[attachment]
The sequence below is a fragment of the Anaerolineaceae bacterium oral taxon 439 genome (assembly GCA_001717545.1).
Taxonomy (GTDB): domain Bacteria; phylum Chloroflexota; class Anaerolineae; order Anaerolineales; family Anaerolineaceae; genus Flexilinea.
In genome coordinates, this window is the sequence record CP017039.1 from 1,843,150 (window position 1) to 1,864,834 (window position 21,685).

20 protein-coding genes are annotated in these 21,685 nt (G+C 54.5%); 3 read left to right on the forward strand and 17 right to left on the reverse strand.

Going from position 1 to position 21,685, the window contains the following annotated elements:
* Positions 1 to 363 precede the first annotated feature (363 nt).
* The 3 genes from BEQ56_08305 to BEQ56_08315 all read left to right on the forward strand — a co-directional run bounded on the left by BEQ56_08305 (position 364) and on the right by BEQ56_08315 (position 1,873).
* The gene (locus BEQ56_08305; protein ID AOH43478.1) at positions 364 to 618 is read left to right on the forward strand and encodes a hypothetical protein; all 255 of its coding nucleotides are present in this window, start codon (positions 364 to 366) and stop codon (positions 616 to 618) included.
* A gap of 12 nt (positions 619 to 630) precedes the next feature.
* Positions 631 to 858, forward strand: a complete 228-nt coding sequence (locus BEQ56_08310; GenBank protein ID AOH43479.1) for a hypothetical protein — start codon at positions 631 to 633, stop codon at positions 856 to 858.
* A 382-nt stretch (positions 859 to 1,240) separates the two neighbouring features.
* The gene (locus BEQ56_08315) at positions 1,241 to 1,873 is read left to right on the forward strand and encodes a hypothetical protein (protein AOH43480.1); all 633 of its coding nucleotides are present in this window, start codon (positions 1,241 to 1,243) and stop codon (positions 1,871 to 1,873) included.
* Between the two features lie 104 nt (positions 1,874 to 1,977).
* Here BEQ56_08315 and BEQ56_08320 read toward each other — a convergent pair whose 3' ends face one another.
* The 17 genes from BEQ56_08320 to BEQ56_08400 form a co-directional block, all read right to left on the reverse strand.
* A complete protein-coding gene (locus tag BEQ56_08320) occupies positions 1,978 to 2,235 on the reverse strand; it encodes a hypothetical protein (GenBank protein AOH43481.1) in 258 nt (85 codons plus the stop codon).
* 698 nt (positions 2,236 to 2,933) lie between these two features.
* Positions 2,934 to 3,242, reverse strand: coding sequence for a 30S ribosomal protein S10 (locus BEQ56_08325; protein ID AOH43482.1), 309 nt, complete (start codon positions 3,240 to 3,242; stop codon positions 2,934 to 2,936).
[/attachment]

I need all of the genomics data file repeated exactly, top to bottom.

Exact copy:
The sequence below is a fragment of the Anaerolineaceae bacterium oral taxon 439 genome (assembly GCA_001717545.1).
Taxonomy (GTDB): domain Bacteria; phylum Chloroflexota; class Anaerolineae; order Anaerolineales; family Anaerolineaceae; genus Flexilinea.
In genome coordinates, this window is the sequence record CP017039.1 from 1,843,150 (window position 1) to 1,864,834 (window position 21,685).

20 protein-coding genes are annotated in these 21,685 nt (G+C 54.5%); 3 read left to right on the forward strand and 17 right to left on the reverse strand.

Going from position 1 to position 21,685, the window contains the following annotated elements:
* Positions 1 to 363 precede the first annotated feature (363 nt).
* The 3 genes from BEQ56_08305 to BEQ56_08315 all read left to right on the forward strand — a co-directional run bounded on the left by BEQ56_08305 (position 364) and on the right by BEQ56_08315 (position 1,873).
* The gene (locus BEQ56_08305; protein ID AOH43478.1) at positions 364 to 618 is read left to right on the forward strand and encodes a hypothetical protein; all 255 of its coding nucleotides are present in this window, start codon (positions 364 to 366) and stop codon (positions 616 to 618) included.
* A gap of 12 nt (positions 619 to 630) precedes the next feature.
* Positions 631 to 858, forward strand: a complete 228-nt coding sequence (locus BEQ56_08310; GenBank protein ID AOH43479.1) for a hypothetical protein — start codon at positions 631 to 633, stop codon at positions 856 to 858.
* A 382-nt stretch (positions 859 to 1,240) separates the two neighbouring features.
* The gene (locus BEQ56_08315) at positions 1,241 to 1,873 is read left to right on the forward strand and encodes a hypothetical protein (protein AOH43480.1); all 633 of its coding nucleotides are present in this window, start codon (positions 1,241 to 1,243) and stop codon (positions 1,871 to 1,873) included.
* Between the two features lie 104 nt (positions 1,874 to 1,977).
* Here BEQ56_08315 and BEQ56_08320 read toward each other — a convergent pair whose 3' ends face one another.
* The 17 genes from BEQ56_08320 to BEQ56_08400 form a co-directional block, all read right to left on the reverse strand.
* A complete protein-coding gene (locus tag BEQ56_08320) occupies positions 1,978 to 2,235 on the reverse strand; it encodes a hypothetical protein (GenBank protein AOH43481.1) in 258 nt (85 codons plus the stop codon).
* 698 nt (positions 2,236 to 2,933) lie between these two features.
* Positions 2,934 to 3,242, reverse strand: coding sequence for a 30S ribosomal protein S10 (locus BEQ56_08325; protein ID AOH43482.1), 309 nt, complete (start codon positions 3,240 to 3,242; stop codon positions 2,934 to 2,936).